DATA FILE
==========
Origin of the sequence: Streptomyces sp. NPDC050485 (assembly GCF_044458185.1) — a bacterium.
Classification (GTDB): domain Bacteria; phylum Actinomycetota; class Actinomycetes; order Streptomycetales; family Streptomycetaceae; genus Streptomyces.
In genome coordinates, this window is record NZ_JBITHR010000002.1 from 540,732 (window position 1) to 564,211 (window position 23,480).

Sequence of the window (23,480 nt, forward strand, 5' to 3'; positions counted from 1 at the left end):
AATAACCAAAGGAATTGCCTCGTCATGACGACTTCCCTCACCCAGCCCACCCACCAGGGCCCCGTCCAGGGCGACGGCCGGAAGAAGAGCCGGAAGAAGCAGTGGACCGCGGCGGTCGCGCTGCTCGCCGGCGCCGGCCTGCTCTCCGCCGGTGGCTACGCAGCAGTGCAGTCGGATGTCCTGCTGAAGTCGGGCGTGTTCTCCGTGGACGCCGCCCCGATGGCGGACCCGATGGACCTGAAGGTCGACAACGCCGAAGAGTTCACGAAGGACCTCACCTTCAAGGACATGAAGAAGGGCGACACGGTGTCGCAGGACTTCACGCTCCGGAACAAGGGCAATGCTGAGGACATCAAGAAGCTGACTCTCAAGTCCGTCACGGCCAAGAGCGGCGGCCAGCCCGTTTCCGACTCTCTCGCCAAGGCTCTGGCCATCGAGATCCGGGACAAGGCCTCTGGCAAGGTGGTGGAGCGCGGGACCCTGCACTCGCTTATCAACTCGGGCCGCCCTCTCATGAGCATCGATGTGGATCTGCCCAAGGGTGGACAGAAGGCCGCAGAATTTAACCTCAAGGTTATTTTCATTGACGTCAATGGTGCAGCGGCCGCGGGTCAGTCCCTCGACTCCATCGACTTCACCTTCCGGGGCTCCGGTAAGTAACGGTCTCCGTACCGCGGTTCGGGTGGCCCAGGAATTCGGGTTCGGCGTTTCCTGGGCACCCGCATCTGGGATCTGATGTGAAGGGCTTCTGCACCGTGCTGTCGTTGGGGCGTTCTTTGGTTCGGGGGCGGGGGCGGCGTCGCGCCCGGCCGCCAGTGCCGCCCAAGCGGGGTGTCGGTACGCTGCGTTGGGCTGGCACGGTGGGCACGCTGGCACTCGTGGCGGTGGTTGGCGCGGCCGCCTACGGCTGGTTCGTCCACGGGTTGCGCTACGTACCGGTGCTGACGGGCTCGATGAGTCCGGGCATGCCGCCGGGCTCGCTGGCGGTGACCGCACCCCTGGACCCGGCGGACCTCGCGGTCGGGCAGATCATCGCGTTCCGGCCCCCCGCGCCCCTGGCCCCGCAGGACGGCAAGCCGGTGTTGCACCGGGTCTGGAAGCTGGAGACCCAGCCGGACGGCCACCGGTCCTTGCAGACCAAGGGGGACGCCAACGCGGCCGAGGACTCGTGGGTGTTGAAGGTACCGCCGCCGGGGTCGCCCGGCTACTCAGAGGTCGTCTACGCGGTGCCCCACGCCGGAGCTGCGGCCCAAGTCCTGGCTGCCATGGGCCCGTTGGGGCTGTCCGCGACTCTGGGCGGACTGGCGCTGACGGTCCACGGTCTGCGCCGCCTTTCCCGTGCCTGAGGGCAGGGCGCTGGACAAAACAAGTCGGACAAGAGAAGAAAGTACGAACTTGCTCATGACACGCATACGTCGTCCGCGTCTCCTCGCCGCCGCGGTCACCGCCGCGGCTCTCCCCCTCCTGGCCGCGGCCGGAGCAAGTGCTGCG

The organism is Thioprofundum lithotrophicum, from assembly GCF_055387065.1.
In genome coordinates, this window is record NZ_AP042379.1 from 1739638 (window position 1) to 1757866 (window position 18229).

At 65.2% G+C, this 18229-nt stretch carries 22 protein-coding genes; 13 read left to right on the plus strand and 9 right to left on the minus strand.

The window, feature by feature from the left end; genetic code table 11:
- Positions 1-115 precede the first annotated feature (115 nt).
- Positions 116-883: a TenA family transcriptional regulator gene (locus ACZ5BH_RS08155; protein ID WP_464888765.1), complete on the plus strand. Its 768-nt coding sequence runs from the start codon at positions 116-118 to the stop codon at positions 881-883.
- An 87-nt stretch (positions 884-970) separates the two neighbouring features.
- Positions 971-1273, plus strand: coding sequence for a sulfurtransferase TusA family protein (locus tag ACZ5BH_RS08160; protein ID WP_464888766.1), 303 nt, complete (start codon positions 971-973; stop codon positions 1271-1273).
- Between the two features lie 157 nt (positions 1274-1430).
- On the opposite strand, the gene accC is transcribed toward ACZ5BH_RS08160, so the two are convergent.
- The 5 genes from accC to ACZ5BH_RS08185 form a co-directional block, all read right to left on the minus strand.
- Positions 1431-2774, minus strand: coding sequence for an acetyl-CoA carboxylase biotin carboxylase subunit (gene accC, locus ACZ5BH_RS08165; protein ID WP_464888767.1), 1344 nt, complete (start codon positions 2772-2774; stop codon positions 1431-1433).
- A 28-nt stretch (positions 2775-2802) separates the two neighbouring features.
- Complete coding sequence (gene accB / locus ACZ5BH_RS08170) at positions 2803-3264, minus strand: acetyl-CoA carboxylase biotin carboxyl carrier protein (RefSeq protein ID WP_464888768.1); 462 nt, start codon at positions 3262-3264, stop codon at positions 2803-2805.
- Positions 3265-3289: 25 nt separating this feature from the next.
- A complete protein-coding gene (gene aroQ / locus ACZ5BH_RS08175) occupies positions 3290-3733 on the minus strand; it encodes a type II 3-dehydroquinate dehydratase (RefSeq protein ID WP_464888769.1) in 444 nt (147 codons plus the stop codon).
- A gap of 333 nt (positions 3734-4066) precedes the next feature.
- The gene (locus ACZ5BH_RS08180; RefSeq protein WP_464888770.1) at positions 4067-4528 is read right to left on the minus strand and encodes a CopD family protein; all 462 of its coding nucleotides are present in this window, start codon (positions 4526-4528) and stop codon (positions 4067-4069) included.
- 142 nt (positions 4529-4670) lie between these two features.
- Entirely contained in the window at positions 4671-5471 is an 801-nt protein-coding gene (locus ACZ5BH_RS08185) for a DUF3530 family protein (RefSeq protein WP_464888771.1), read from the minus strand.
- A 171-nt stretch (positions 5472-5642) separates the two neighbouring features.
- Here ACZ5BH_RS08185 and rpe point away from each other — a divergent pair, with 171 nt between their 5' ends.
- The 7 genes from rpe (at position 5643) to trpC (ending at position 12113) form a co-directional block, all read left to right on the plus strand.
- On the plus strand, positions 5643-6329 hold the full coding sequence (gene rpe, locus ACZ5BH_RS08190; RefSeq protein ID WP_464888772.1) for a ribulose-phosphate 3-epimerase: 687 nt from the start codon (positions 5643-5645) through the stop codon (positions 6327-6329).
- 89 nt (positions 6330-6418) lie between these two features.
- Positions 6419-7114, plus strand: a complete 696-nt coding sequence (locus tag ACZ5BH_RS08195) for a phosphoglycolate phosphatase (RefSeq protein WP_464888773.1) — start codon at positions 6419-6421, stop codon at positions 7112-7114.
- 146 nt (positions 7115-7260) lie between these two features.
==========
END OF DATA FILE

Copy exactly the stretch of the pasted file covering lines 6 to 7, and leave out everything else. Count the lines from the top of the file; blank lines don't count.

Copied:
The organism is Thioprofundum lithotrophicum, from assembly GCF_055387065.1.
In genome coordinates, this window is record NZ_AP042379.1 from 1739638 (window position 1) to 1757866 (window position 18229).